Randall Popken performed a close examination of Harrison Steeves’s 1913 composition reader, calling it a “breakthrough text” as the first reader designed specifically for the composition class. It was nothing more than a reader: no apparatus, no questions at the end of selections, just readings. Despite the fact that it was designed specifically for composition, speech teachers made considerable use of it as well, and it shaped their early pedagogy, especially in teachers’ beliefs that one way to engage students in speech classes was to engage them in the ideas of the essays in the reader. Some went so far to suggest that the speech class could be a locus of general education via the use of this reader, which Popken argues owed its considerable popularity to the tension it drew between the rhetoric of liberal culture and the transactional rhetoric of democracy.
Finally, Thomas Miller gave a fantastically well-researched, extraordinarily detailed, and extremely well thought out presentation on “Rhetoric in Composition and Communication: Historical Contexts and National Trends in Undergraduate Curricula”, which he’s generously posted online, and is well worth examining. What I’ll attempt to give here is a summary of the exposition with which Miller accompanied his research findings.
Miller points to the data that BAs awarded in English language and literature plummeted from 64,342 in 1970 to 32,254 in 1980, and suggests that the emergence of rhetoric at about the same time in English departments came about, in part, as a way to “diversify the product line”, at which I had to grin. More importantly, however, Miller points to the proportional disparities between those who go on to graduate study in communications — about 1 in 200 — and those who go on to graduate study in English — about 1 in 50, and then points to the disparities between the sizes of faculties in English (large) and in communications (small) and their inverse relations to the size of the undergraduate student populations they serve. In English, research universities dominate the graduate credentialing programs and the journals, and such domination skews or dislocates the discipline in terms of the emphasis on what types of classes get taught. (Check his statistics on the variations on subject material taught between two-year and four-year institutions.) This dislocation results in English constituting itself as a discipline more designed to feed into graduate study, and less designed to feed into English education. As opposed to English departments, however, joint programs departments tend to offer — as one might imagine — much more of an emphasis on writing and rhetoric. Rhetoric, in fact, is not really a subject of American higher education: it’s a companion to communications and public address programs, and a companion to writing and English programs, but does not stand on its own.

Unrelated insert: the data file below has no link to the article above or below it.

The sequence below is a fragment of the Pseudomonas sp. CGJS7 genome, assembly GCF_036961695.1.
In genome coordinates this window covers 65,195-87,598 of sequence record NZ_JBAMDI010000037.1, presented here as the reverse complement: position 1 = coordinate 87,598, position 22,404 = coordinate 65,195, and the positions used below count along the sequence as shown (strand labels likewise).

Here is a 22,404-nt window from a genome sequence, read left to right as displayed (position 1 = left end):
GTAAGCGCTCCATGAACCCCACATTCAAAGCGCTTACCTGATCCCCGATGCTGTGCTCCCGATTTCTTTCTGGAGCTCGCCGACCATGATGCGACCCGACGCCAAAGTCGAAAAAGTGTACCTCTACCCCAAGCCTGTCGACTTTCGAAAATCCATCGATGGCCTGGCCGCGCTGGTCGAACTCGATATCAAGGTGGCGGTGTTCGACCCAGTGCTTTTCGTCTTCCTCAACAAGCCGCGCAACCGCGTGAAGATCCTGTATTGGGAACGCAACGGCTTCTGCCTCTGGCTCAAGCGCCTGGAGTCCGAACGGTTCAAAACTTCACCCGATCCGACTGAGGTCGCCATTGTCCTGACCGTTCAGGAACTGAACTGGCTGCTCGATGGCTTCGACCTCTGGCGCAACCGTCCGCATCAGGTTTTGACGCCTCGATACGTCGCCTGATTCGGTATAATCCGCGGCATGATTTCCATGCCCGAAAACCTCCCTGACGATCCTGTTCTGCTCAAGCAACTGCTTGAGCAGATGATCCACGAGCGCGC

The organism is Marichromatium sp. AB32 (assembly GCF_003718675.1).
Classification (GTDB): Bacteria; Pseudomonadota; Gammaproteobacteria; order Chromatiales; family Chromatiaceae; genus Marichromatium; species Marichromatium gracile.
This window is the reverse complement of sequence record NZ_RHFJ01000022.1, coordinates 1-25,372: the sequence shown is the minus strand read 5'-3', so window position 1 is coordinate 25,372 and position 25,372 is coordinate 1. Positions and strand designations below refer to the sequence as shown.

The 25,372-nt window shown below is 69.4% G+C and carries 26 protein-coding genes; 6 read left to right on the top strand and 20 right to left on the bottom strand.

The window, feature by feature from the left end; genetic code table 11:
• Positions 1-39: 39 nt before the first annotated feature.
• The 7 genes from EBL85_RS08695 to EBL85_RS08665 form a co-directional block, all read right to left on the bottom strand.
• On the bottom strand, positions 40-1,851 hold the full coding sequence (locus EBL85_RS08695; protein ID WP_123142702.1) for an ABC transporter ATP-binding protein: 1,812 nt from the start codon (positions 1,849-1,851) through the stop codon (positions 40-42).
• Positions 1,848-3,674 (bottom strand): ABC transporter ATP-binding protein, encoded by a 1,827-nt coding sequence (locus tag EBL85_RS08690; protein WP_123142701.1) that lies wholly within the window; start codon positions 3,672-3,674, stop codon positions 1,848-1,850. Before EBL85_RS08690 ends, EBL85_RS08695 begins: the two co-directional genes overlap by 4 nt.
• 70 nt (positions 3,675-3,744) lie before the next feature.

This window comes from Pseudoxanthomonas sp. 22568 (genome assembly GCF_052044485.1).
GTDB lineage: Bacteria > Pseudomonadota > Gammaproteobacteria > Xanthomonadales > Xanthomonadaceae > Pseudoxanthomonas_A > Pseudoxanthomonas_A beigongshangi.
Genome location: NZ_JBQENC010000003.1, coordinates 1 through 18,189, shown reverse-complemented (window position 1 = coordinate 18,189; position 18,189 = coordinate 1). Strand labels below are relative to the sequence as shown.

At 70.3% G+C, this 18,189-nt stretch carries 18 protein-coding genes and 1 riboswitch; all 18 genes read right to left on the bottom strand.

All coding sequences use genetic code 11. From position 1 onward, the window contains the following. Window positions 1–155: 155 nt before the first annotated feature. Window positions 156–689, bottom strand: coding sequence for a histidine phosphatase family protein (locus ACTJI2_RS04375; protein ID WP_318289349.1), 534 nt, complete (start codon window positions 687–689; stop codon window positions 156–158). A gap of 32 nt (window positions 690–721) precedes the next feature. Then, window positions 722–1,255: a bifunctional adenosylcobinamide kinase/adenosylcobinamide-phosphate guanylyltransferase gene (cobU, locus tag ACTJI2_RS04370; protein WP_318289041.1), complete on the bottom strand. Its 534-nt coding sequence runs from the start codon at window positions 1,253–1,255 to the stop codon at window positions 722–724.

Furthermore, Miller suggests, the absence of journalism, communications, and public address from English programs is why composition and creative writing have nothing to say to one another: composition concerns itself entirely with academic discourse, while creative writing is wholly belletristic (consider the labored construction “creative nonfiction”, which self-consciously and adamantly implies that the genre is belletristic high art rather than the quotidian concerns of mere journalism). If we are to foster the growth of rhetoric in the university and remedy the Balkanization of English, we need to open a conversation with journalism, public address, and journalism. Aside from mathematics, English is the only discipline in higher education that has representation at every level of primary and secondary education; as such, it has the broadest power base of any discipline — yet it has managed to systematically alienate itself from that power base.
All in all, an excellent panel, and it left my head buzzing with questions and ideas. I’m enjoying the conference, and while I’ve met some interesting people, I really know absolutely nobody here, so I’m gonna go see if I can find somebody to have dinner with.